2. Successful entry into two or more of – ‘harder core games’ (need a better word), gambling, off-Facebook gaming, well-monetized mobile
  3. No longer being seen as a dirty word
  4. Key creative and exec staff retained, incentivised and happy.

Andy Payne Founder of Mastertronic

If I was asked to do the job I would go down this route:-

  • Privatise the company ASAP
  • Focus completely on mobile platforms
  • Review operational costs – spend 3 months understanding the people factor – decide on what is an operational overhead and what we could afford
  • hold on to 1 or 2 cash cow games
  • Identify a rising star or commission one fast
  • Ditch the dogs
  • Rebrand – not rename but that needs massive work
  • Go on a charm offensive
  • Stop copying others
  • Be original

Success =

  • getting into profit (if not already) within 12 months
  • be a proper player in mobile and known for it
  • generate cash although that comes with 1 or should do
  • have a team who care about each other, their players and the industry in general
  • issue Acid to all staff if 1-4 does not worked

Oscar Clark Evangelist at Applifier

I agree with all of the other statements about returning to private ownership and refocusing the business.  For me I would only add that I believe that they need also to transition to a marketing led strategy rather than sales/new user acquisition company.

This means putting at the heart of the business the goal to identify and satisfy consumer needs.

That to me means aspiring to make the best possible games and investing in their underlying brand, which I believe is tarnished.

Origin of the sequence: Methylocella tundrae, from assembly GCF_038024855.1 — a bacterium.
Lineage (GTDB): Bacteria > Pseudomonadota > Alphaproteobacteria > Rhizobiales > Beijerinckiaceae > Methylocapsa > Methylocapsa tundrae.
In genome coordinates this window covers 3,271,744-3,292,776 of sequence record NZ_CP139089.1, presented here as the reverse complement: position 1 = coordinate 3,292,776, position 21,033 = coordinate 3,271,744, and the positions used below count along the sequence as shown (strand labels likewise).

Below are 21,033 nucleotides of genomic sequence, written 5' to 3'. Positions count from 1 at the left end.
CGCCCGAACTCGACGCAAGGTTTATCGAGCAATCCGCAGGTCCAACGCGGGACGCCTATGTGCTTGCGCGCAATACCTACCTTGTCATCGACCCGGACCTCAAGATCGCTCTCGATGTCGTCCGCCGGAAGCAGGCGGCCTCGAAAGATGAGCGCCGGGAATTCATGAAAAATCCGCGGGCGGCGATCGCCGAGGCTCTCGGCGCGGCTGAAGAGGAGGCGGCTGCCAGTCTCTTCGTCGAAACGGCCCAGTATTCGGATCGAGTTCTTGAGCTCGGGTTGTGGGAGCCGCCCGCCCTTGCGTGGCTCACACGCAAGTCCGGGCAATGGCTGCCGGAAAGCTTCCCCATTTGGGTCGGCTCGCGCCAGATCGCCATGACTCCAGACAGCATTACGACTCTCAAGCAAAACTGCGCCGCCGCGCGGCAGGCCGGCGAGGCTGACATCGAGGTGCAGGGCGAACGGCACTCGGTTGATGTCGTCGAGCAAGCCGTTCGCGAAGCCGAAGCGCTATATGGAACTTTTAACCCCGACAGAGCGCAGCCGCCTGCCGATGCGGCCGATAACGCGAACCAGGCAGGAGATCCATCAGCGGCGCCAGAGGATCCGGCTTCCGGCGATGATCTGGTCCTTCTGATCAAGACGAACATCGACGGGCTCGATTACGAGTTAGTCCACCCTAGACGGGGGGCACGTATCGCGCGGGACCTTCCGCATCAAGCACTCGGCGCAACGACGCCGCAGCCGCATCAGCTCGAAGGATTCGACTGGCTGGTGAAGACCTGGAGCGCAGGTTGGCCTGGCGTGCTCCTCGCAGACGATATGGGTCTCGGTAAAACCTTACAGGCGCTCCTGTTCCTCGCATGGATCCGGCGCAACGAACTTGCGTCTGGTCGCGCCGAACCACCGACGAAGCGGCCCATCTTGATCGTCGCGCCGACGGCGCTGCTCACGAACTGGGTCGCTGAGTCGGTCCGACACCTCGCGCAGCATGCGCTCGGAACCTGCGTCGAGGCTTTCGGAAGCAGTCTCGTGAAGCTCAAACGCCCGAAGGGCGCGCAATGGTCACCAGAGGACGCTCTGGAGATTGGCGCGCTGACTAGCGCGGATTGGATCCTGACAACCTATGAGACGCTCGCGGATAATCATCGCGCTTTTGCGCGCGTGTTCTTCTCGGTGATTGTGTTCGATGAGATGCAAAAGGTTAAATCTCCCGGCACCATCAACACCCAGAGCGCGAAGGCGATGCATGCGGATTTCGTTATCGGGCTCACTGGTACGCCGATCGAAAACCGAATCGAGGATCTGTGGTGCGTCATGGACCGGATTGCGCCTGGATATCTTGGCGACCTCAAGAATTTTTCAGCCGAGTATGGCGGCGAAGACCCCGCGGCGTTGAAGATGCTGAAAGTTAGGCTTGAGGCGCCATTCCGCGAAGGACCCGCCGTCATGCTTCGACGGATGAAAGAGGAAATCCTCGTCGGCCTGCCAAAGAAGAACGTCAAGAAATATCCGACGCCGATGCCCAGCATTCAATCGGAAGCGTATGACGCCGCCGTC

They already have a lot of data to help them do this, but I feel they need to look below the surface of that data means and focus on maximising the entertainment value to the customer – not just maximising the income to Zynga from the whales.

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  • Jason Garber

    ps. forgot to say: less than a year. Stock would come at around 15 – 20 dollars after that.

  • Jason Garber

    Poker. Fulltilt poker was bought by Pokerstars for over 500 million dollars. You do not pay such a large amount unless there is a plan. In Nevada there are (as far as I know) three or four players who are getting an Online Poker license.
    In the UK Gamesys has launched real money games on Facebook. Zynga Poker has something like 40 million players worldwide for their current poker game (much more than any other pokersite atm)
    Zynga needs to use these daily plays on FB and see FB as a platform for their best performing game with real money. Learn the trade in Europe where non government run casino licences are possible and will teach them the trade. Be prepared for when the US online license becomes available for them and run that market immediately with knowledge and experience. They already had a top exec from some poker site join them.
    Public or not, they need to make money. This is the way imho. They could be the leader on FB, the largest platform in the world with realmoney poker (or other games). Let FB take a piece of the action and bob is your uncle.

  • I would also take it private. Cut down on the size of the company. And start to actually make good games. And instead of trying to cram out as much money from the users as possible in as a short time as possible make the users actually like to play the games and get them to pay because of that instead.

    Let the designers do what they are good at, design good games and not totally rely on metrics.